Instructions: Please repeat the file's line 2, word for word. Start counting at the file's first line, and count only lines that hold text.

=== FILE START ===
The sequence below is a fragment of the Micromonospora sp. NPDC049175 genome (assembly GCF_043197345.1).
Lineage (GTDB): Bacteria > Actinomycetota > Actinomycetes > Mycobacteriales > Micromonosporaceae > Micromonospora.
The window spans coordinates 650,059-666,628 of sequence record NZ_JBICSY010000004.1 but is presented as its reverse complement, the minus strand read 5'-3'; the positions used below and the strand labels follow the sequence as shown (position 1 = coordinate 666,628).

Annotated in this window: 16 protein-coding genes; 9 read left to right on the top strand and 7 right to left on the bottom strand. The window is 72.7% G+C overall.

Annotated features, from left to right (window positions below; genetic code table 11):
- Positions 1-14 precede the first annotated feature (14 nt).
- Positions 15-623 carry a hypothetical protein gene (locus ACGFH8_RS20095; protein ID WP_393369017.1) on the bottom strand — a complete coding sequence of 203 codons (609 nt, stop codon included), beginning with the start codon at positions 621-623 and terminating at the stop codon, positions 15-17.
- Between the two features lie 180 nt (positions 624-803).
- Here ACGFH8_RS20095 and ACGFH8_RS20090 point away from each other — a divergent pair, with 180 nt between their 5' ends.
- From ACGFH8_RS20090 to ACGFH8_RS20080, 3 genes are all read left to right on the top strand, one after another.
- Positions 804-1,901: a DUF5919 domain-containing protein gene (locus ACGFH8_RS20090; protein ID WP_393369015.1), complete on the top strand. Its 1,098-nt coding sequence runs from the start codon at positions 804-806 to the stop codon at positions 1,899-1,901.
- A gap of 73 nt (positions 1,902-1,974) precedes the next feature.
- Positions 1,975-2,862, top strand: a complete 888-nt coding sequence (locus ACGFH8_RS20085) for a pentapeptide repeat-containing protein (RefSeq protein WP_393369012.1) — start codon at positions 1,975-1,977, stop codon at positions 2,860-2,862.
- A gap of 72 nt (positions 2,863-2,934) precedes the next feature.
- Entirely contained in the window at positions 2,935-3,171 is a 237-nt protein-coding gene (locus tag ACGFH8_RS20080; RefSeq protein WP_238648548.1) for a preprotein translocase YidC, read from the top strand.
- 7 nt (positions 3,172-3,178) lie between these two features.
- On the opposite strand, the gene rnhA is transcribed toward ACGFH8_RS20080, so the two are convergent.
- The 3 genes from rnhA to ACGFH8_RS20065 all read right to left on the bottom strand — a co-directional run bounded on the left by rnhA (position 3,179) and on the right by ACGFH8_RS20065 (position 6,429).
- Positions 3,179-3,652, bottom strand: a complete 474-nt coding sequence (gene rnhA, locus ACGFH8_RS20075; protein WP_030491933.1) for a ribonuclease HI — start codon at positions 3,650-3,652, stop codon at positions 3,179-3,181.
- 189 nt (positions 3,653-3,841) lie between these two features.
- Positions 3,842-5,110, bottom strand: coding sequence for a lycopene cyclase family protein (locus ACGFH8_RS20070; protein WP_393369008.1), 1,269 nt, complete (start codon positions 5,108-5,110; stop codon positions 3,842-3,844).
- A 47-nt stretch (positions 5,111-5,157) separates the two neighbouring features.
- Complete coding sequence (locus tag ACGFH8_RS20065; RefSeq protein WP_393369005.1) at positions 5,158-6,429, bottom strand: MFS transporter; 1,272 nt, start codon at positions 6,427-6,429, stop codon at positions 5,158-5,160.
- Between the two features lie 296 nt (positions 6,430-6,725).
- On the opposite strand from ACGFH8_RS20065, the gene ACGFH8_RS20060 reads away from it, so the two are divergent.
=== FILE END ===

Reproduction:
Lineage (GTDB): Bacteria > Actinomycetota > Actinomycetes > Mycobacteriales > Micromonosporaceae > Micromonospora.